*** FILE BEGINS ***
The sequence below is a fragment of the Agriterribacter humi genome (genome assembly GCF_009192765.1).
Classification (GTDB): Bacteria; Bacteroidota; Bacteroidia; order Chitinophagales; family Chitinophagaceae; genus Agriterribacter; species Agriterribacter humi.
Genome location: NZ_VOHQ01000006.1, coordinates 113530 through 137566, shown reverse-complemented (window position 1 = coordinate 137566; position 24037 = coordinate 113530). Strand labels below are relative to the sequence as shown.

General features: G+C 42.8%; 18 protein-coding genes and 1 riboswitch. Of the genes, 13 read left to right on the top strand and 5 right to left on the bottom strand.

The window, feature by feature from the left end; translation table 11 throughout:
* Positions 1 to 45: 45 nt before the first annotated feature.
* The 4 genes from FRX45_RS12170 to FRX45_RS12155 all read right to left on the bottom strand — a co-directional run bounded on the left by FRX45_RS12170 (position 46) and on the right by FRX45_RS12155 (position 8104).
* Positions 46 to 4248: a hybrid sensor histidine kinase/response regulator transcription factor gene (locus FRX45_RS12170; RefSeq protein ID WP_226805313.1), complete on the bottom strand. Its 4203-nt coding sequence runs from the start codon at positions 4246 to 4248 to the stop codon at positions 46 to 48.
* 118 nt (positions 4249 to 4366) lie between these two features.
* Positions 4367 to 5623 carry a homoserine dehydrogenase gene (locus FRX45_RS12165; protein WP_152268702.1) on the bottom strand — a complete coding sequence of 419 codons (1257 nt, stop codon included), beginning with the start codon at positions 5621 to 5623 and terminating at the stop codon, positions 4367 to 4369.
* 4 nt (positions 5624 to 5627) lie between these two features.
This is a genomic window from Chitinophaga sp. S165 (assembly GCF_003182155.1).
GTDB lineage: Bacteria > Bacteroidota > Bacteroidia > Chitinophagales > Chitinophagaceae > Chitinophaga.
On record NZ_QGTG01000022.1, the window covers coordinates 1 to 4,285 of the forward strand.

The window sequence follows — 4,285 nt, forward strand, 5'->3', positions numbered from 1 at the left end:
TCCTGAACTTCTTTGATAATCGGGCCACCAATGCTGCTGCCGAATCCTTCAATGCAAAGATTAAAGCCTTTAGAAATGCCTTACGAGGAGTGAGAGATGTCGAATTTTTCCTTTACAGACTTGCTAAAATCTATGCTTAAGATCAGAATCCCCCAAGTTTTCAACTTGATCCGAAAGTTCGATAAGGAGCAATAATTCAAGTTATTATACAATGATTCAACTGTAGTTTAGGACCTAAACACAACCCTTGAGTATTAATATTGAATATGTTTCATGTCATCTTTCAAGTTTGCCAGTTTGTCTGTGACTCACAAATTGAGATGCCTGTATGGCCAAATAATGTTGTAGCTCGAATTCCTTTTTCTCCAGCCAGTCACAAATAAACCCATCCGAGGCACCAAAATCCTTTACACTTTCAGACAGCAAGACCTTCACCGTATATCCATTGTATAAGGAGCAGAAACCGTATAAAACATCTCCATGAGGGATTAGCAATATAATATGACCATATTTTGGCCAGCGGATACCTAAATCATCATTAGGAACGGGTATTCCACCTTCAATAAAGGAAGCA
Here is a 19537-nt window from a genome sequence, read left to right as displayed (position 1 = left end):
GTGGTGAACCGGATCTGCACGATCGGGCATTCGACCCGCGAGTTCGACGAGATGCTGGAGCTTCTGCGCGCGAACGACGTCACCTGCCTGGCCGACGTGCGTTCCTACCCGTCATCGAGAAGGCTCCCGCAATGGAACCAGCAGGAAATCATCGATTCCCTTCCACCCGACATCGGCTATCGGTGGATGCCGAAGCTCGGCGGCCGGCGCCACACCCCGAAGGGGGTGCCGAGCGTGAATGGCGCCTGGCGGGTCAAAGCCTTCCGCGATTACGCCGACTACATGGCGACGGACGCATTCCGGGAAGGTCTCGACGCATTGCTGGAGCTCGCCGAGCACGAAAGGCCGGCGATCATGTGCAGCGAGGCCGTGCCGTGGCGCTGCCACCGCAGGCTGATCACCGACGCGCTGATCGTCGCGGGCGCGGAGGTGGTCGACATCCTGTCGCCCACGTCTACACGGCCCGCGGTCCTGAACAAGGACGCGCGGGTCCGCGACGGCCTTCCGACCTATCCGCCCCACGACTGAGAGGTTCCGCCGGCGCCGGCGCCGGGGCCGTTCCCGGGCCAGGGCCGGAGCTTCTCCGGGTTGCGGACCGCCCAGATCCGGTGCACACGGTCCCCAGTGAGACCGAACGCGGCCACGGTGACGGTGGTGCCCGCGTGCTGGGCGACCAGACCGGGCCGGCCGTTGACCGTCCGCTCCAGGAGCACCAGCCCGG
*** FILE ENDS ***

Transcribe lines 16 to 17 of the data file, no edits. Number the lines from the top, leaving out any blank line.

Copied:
TCCTGAACTTCTTTGATAATCGGGCCACCAATGCTGCTGCCGAATCCTTCAATGCAAAGATTAAAGCCTTTAGAAATGCCTTACGAGGAGTGAGAGATGTCGAATTTTTCCTTTACAGACTTGCTAAAATCTATGCTTAAGATCAGAATCCCCCAAGTTTTCAACTTGATCCGAAAGTTCGATAAGGAGCAATAATTCAAGTTATTATACAATGATTCAACTGTAGTTTAGGACCTAAACACAACCCTTGAGTATTAATATTGAATATGTTTCATGTCATCTTTCAAGTTTGCCAGTTTGTCTGTGACTCACAAATTGAGATGCCTGTATGGCCAAATAATGTTGTAGCTCGAATTCCTTTTTCTCCAGCCAGTCACAAATAAACCCATCCGAGGCACCAAAATCCTTTACACTTTCAGACAGCAAGACCTTCACCGTATATCCATTGTATAAGGAGCAGAAACCGTATAAAACATCTCCATGAGGGATTAGCAATATAATATGACCATATTTTGGCCAGCGGATACCTAAATCATCATTAGGAACGGGTATTCCACCTTCAATAAAGGAAGCA
Here is a 19537-nt window from a genome sequence, read left to right as displayed (position 1 = left end):